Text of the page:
Algorithms Allow MAVs to Avoid Obstacles with Single Camera and Neuromorphic Hardware

Clever programming enables new outdoor capabilities for micro air vehicles

2 min read
Algorithms Allow MAVs to Avoid Obstacles with Single Camera and Neuromorphic Hardware

Yesterday, we posted about some dirt cheap micro air vehicles on Kickstarter. Cheap hardware is great, but to make it do cool stuff, you usually need expensive (or at least, very clever) software. Researchers at Cornell have come up with a way to enable robotic aircraft to navigate around outdoor obstacles using just a single camera and hardware that mimics neuron architecture.

So, why is perceiving obstacles extremely important for aerial robots, and why are current methods based on stereo vision fundamentally limited? Here's what the researchers have to say:

Perceiving obstacles is extremely important for an aerial robot in order to avoid collisions. Methods based on stereo vision are fundamentally limited by the finite baseline between the stereo pairs, and fail in textureless regions and in presence of specular reflections. Active range-finding devices are either designed for indoor low-light environments (e.g., the Kinect), or are too heavy for aerial applications. More importantly, they demand more onboard power, which is at a premium for aerial vehicles.

Nicely put. This is especially relevant for small and cheap robots, because all you need is a single camera, minimal processing power, and even more minimal battery power. 

The new algorithm works by taking a single still frame from a camera stream and classifying the image into areas that are safe for the robot to pass through, and areas that aren't. To do this quickly and efficiently, the researchers are running their algorithm on a neuromorphic hardware platform based on the collective firing of a network of artificial neurons. Obstacles are separated out from backgrounds using a series of taught visual cues (like the fact that straight lines appear to converge at a distance, or the size of familiar objects), and he final platform will be able to process several frames per second using less than one watt of power. The system works quite well in practice: in 53 autonomous flights in obstacle-rich environments, the robot succeeded in reaching its objective without crashing into anything or killing anyone, with the final two flights being messed up by gusts of wind (they're working on compensating for that). Here's some video:

It works indoors on an AR Drone, too, as shown in some earlier research:

And here's some much earlier research doing 3D obstacle avoidance from monocular images on a robot car, which looks like fun:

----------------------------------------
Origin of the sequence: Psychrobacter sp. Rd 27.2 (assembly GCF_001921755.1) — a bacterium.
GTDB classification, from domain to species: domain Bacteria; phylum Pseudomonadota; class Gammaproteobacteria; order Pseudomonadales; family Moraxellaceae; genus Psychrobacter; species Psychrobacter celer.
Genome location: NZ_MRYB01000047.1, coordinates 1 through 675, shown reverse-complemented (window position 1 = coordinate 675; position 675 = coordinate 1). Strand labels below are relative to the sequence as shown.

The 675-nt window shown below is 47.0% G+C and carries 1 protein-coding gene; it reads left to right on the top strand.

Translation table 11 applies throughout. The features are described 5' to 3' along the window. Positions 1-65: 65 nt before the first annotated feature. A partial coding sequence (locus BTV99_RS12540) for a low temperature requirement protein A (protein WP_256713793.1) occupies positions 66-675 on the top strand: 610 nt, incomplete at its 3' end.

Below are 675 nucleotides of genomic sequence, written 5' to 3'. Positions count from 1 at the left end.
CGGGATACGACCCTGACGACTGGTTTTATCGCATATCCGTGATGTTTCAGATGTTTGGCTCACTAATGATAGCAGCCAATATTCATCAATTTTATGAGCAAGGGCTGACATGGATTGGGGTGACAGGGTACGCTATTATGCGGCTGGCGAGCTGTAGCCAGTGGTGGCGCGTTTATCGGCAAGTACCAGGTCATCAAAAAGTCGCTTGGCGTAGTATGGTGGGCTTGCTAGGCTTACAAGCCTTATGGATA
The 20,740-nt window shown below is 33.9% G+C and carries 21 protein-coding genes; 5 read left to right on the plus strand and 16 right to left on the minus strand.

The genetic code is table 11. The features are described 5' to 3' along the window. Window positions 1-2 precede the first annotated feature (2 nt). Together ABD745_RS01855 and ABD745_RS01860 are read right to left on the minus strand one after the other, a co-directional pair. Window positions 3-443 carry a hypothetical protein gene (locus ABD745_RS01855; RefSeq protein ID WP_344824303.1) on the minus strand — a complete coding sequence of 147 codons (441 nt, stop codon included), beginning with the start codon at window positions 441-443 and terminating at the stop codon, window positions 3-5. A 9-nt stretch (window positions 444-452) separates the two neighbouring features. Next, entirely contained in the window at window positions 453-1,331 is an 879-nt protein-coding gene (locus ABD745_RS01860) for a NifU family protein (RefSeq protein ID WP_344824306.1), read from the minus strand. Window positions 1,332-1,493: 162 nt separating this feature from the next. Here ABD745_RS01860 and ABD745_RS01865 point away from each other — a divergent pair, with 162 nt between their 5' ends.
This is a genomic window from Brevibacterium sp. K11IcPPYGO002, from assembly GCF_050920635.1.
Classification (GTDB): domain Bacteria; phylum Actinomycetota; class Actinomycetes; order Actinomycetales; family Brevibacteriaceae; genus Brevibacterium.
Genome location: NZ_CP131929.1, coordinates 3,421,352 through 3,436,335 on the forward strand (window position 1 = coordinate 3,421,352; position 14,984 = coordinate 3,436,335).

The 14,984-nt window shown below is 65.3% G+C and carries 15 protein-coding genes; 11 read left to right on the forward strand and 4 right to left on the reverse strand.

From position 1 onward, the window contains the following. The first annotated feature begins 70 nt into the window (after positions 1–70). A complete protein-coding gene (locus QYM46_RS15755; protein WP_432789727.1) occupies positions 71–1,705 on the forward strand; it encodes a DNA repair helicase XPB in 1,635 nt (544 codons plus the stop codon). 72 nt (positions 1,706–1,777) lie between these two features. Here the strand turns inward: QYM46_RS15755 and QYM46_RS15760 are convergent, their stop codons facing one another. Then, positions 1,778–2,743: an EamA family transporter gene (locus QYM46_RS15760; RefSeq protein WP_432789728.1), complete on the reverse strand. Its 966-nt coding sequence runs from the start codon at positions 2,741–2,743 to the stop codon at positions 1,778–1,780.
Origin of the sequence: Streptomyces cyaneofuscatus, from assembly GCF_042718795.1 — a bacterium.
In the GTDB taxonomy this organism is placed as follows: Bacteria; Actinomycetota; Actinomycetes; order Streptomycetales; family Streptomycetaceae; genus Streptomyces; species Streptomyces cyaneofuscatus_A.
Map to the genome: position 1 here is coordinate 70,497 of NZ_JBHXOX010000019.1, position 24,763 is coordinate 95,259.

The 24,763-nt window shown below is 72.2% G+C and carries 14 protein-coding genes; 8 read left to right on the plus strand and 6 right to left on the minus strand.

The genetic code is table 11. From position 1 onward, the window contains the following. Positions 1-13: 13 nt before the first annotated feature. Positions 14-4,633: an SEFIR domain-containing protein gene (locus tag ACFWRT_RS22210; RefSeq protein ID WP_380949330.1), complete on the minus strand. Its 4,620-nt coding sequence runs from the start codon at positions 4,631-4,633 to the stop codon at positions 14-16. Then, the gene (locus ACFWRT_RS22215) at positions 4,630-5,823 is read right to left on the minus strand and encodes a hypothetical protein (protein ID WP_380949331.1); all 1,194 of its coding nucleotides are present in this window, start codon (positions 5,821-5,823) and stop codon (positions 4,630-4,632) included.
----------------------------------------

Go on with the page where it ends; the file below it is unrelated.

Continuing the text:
So what's next?

Saxena plans to improve the robot's ability to respond to environment variations such as winds, and enable it to detect and avoid moving objects, like real birds; for testing purposes, he suggests having people throw tennis balls at the flying vehicle.

Heck yeah! SIGN ME UP!

"Low-Power Parallel Algorithms for Single Image based Obstacle Avoidance in Aerial Robots," by Ian Lenz, Mevlana Gemici, and Ashutosh Saxena from Cornell University, was presented last month at IROS 2012 in Portugal.

[ Cornell MAV ] via [ Cornell ]

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The Bionic-Hand Arms Race

The prosthetics industry is too focused on high-tech limbs that are complicated, costly, and often impractical

12 min read
A photograph of a young woman with brown eyes and neck length hair dyed rose gold sits at a white table. In one hand she holds a carbon fiber robotic arm and hand. Her other arm ends near her elbow. Her short sleeve shirt has a pattern on it of illustrated hands.

The author, Britt Young, holding her Ottobock bebionic bionic arm.

Gabriela Hasbun. Makeup: Maria Nguyen for MAC cosmetics; Hair: Joan Laqui for Living Proof

In Jules Verne’s 1865 novel From the Earth to the Moon, members of the fictitious Baltimore Gun Club, all disabled Civil War veterans, restlessly search for a new enemy to conquer. They had spent the war innovating new, deadlier weaponry. By the war’s end, with “not quite one arm between four persons, and exactly two legs between six,” these self-taught amputee-weaponsmiths decide to repurpose their skills toward a new projectile: a rocket ship.

The story of the Baltimore Gun Club propelling themselves to the moon is about the extraordinary masculine power of the veteran, who doesn’t simply “overcome” his disability; he derives power and ambition from it. Their “crutches, wooden legs, artificial arms, steel hooks, caoutchouc [rubber] jaws, silver craniums [and] platinum noses” don’t play leading roles in their personalities—they are merely tools on their bodies. These piecemeal men are unlikely crusaders of invention with an even more unlikely mission. And yet who better to design the next great leap in technology than men remade by technology themselves?

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